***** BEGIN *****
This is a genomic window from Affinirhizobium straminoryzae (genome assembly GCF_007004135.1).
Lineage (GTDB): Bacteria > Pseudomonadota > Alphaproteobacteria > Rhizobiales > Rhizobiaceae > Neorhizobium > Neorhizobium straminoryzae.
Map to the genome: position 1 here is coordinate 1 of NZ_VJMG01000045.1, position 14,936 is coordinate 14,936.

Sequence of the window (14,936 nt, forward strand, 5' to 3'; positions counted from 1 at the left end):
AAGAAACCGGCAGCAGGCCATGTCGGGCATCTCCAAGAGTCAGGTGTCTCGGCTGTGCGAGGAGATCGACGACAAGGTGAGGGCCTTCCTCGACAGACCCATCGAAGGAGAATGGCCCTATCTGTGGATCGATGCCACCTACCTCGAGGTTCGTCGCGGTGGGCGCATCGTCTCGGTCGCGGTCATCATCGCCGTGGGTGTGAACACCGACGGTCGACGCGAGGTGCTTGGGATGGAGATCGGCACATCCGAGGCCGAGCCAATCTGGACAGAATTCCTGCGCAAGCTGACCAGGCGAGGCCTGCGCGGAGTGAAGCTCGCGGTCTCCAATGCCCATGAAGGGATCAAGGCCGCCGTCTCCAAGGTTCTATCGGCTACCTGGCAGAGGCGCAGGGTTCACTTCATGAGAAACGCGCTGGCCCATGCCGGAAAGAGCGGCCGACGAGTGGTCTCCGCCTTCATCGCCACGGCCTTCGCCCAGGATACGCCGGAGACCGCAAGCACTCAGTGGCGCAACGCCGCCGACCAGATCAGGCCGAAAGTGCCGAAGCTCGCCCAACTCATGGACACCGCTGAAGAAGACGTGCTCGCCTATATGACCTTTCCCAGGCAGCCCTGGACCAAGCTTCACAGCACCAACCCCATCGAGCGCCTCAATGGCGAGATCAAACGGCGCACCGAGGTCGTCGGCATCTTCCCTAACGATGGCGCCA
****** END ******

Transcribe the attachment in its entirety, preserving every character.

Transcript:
This is a genomic window from Affinirhizobium straminoryzae (genome assembly GCF_007004135.1).
Lineage (GTDB): Bacteria > Pseudomonadota > Alphaproteobacteria > Rhizobiales > Rhizobiaceae > Neorhizobium > Neorhizobium straminoryzae.
Map to the genome: position 1 here is coordinate 1 of NZ_VJMG01000045.1, position 14,936 is coordinate 14,936.

Sequence of the window (14,936 nt, forward strand, 5' to 3'; positions counted from 1 at the left end):
AAGAAACCGGCAGCAGGCCATGTCGGGCATCTCCAAGAGTCAGGTGTCTCGGCTGTGCGAGGAGATCGACGACAAGGTGAGGGCCTTCCTCGACAGACCCATCGAAGGAGAATGGCCCTATCTGTGGATCGATGCCACCTACCTCGAGGTTCGTCGCGGTGGGCGCATCGTCTCGGTCGCGGTCATCATCGCCGTGGGTGTGAACACCGACGGTCGACGCGAGGTGCTTGGGATGGAGATCGGCACATCCGAGGCCGAGCCAATCTGGACAGAATTCCTGCGCAAGCTGACCAGGCGAGGCCTGCGCGGAGTGAAGCTCGCGGTCTCCAATGCCCATGAAGGGATCAAGGCCGCCGTCTCCAAGGTTCTATCGGCTACCTGGCAGAGGCGCAGGGTTCACTTCATGAGAAACGCGCTGGCCCATGCCGGAAAGAGCGGCCGACGAGTGGTCTCCGCCTTCATCGCCACGGCCTTCGCCCAGGATACGCCGGAGACCGCAAGCACTCAGTGGCGCAACGCCGCCGACCAGATCAGGCCGAAAGTGCCGAAGCTCGCCCAACTCATGGACACCGCTGAAGAAGACGTGCTCGCCTATATGACCTTTCCCAGGCAGCCCTGGACCAAGCTTCACAGCACCAACCCCATCGAGCGCCTCAATGGCGAGATCAAACGGCGCACCGAGGTCGTCGGCATCTTCCCTAACGATGGCGCCA